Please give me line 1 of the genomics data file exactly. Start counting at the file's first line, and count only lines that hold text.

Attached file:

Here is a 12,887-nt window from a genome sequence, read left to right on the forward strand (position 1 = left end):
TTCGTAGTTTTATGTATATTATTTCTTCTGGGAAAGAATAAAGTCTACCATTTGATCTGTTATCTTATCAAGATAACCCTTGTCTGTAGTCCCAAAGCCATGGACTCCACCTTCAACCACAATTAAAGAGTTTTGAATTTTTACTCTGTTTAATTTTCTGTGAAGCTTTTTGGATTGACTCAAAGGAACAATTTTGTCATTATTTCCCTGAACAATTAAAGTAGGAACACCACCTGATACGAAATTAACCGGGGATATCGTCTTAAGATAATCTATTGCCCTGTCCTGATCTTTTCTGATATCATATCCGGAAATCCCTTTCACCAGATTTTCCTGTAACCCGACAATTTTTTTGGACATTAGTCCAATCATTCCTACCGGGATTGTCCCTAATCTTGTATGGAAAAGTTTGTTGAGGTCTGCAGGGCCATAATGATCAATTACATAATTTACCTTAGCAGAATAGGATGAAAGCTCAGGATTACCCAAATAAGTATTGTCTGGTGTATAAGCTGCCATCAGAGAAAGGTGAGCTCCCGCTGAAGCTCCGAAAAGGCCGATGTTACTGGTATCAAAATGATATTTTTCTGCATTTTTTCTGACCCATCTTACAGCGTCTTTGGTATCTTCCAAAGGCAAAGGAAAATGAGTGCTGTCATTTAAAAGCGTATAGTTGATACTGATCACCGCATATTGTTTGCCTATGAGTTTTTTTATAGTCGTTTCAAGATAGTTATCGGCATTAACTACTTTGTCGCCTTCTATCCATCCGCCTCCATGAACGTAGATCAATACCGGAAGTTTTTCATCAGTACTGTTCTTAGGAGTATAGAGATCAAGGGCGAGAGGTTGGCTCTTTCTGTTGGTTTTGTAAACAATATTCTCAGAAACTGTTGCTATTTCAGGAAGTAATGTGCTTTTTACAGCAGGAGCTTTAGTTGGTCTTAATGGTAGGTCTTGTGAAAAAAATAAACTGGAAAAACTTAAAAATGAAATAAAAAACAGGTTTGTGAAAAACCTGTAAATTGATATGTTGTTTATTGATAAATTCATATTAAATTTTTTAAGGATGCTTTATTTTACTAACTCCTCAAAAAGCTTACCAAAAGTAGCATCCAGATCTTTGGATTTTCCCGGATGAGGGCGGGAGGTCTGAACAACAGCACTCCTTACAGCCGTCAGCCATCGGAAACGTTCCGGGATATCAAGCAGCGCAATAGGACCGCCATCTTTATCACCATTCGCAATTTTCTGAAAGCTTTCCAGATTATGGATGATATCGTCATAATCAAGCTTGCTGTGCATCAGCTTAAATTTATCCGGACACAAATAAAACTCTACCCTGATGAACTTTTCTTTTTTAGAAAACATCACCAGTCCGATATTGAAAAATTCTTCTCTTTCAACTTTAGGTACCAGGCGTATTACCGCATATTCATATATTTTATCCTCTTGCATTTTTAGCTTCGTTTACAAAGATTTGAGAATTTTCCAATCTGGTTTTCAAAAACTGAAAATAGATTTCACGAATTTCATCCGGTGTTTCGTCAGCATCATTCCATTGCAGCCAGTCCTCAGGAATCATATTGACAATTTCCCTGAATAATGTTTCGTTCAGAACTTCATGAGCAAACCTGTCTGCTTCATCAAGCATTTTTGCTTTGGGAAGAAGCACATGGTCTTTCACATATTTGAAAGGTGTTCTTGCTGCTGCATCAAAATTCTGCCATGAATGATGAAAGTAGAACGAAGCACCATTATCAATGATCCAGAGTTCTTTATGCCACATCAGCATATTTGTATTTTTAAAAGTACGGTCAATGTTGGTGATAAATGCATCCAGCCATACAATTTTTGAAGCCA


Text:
Here is a 12,887-nt window from a genome sequence, read left to right on the forward strand (position 1 = left end):